RotoMetrics, a cutting-die manufacturer in Eureka, thought it had a strong case for being exempted from President Donald Trump’s steel tariffs.
Nearly three months after it started asking for such an exclusion, the company is still waiting for an answer.
So is Deutsche Precision, a transmission parts manufacturer in Maryland Heights. The Commerce Department took weeks to even post its exemption requests.
Both companies import thousands of tons of steel a year, and they continue to price and sell their products despite not knowing how much that steel will cost — the price suppliers were charging before Trump announced his trade action in March, or 25 percent more to cover the tariffs.
Commerce Secretary Wilbur Ross said up front that companies could apply for exemptions “through a fair and transparent process” with decisions based on “whether a product is produced in the United States of a satisfactory quality or in a sufficient and reasonably available amount.”
RotoMetrics buys 71 percent of its steel domestically. It asked for tariff exclusions on types of tool steel that aren’t available in the U.S.
Deutsche Precision imports all of its steel from Italy and Japan. Carlo Ilardi, the company’s general manager, said domestic mills can’t meet its customers’ specifications for hardness and purity.
Each firm must file a separate request for each size, grade or chemical composition of a steel product it imports. So far, that adds up to 72 requests by RotoMetrics and 14 by Deutsche Precision.
Ken McInnis, RotoMetrics’ director of supply chain-Americas and global purchasing, says dozens of his requests were kicked back for being incomplete.
Of the requests that went through the required 30-day comment period, several drew objections from steel suppliers in Ohio, Pennsylvania and Texas that say they can meet RotoMetrics’ needs.
McInnis has checked; they can’t. “They had huge lead times and were charging three times the price,” he said. “Financially, we can’t pay that and be viable.”
The process, though, provides no way for him to answer the steel companies’ claims. An objection seems to stop the request in its tracks.
“The process has just been a fiasco,” McInnis said. “They kill it even though it (an objection) is not legitimate.”
Ilardi, too, is frustrated by the exemption process. “There’s nobody to call. You just email an address and hope they will respond,” he said.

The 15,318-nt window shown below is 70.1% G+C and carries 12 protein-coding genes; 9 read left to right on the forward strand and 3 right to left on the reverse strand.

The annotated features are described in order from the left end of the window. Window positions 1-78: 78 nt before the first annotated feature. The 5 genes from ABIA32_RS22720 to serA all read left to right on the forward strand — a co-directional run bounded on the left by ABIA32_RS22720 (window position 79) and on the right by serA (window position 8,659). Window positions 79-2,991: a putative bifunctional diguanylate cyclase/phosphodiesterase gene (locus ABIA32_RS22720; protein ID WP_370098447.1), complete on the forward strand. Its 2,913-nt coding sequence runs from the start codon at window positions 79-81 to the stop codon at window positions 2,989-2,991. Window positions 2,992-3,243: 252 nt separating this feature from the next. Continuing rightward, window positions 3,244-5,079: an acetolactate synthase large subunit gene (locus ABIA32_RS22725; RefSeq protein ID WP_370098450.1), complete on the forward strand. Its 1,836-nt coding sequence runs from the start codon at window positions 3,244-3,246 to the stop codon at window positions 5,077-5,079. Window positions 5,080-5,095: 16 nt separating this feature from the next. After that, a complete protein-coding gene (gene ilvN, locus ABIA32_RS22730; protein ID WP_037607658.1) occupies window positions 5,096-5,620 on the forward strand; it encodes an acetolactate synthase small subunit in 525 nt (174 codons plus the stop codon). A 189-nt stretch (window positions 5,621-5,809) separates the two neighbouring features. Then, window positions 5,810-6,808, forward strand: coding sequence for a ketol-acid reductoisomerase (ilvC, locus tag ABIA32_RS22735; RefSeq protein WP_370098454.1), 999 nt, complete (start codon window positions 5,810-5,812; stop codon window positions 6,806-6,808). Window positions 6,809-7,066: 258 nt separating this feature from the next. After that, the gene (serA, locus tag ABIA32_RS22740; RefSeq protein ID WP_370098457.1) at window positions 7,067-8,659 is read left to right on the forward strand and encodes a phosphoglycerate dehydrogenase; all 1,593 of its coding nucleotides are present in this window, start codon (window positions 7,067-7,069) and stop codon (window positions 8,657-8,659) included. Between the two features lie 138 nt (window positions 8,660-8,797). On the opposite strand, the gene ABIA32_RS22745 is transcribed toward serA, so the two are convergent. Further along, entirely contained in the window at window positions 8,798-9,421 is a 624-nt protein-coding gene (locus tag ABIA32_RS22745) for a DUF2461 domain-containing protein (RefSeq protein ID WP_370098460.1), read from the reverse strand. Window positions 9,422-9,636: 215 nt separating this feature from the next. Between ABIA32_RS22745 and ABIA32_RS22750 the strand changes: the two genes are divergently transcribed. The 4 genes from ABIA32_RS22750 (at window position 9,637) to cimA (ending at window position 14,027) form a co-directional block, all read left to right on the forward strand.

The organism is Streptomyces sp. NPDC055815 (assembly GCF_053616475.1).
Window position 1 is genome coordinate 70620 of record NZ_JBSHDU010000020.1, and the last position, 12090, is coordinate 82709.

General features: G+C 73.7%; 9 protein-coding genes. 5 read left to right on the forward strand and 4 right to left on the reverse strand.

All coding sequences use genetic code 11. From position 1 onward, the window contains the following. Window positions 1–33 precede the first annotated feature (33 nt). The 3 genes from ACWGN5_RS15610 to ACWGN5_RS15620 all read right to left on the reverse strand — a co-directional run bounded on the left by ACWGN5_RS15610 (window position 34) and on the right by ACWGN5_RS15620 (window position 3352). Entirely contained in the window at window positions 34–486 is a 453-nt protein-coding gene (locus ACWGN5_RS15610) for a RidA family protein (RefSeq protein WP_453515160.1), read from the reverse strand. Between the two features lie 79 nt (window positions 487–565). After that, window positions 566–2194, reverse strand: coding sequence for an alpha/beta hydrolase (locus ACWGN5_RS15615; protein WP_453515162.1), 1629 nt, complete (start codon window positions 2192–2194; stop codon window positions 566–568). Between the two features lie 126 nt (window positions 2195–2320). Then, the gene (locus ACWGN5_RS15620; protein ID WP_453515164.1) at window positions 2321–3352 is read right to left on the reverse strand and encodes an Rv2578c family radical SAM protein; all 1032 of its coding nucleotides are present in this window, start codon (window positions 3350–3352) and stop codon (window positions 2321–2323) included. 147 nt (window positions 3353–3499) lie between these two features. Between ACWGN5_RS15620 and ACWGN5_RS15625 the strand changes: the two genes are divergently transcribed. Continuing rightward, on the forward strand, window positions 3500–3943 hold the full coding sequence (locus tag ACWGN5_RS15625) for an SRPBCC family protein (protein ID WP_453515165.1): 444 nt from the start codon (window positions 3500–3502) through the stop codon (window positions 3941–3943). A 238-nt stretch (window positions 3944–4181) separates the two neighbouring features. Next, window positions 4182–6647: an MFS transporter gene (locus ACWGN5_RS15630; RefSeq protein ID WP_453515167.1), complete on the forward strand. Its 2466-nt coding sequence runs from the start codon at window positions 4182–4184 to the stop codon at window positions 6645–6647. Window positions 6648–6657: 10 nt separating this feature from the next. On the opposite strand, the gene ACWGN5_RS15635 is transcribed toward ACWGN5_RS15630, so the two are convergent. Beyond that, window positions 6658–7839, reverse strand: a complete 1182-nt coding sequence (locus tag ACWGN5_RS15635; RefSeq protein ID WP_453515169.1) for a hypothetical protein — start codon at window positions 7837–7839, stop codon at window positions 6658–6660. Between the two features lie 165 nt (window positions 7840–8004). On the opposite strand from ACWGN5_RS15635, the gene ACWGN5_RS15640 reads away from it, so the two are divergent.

The requests are critical to Deutsche Precision. “We don’t have a profit margin on material, and we’re a very low-margin business,” Ilardi said. “It’s difficult to push the price on to our customers, because their customers aren’t accepting price changes either.”
As of Aug. 6, the Commerce Department said it had received 33,099 requests for relief from steel and aluminum tariffs and granted 1,418.
Daniel Ikenson, a trade policy expert at the Cato Institute, says business’ frustration stems from the way the exemption process was designed. Unlike with past tariffs, he said, the Commerce Department won’t let one company’s successful request be a precedent for other importers of the same product.
Ikenson says that Ross, the commerce secretary, “has carved out a hands-on role for himself and his office. Usually, requests for an exemption are straightforward, but this process is really backward and capricious.”
Deutsche Precision’s Maryland Heights plant, which employs 150 people, was built in 2012 by a German supplier that wanted to be closer to its North American customers. If the tariffs persist long enough, Ilardi acknowledged, the parent company might have to rethink that strategy.
RotoMetrics employs 450 people in Eureka, the largest of its three U.S. factories. McInnis says that he’s “hoping the tariffs are a short-term situation” but that they’re definitely bad for business. “Our overseas competitors can undercut us on price and there’s nothing we can do about it,” he explained.
If it wanted, the Commerce Department could quickly end the uncertainty the tariffs are causing for RotoMetrics, Deutsche Precision and thousands of other firms. Instead, it seems to be trying to drown them in red tape.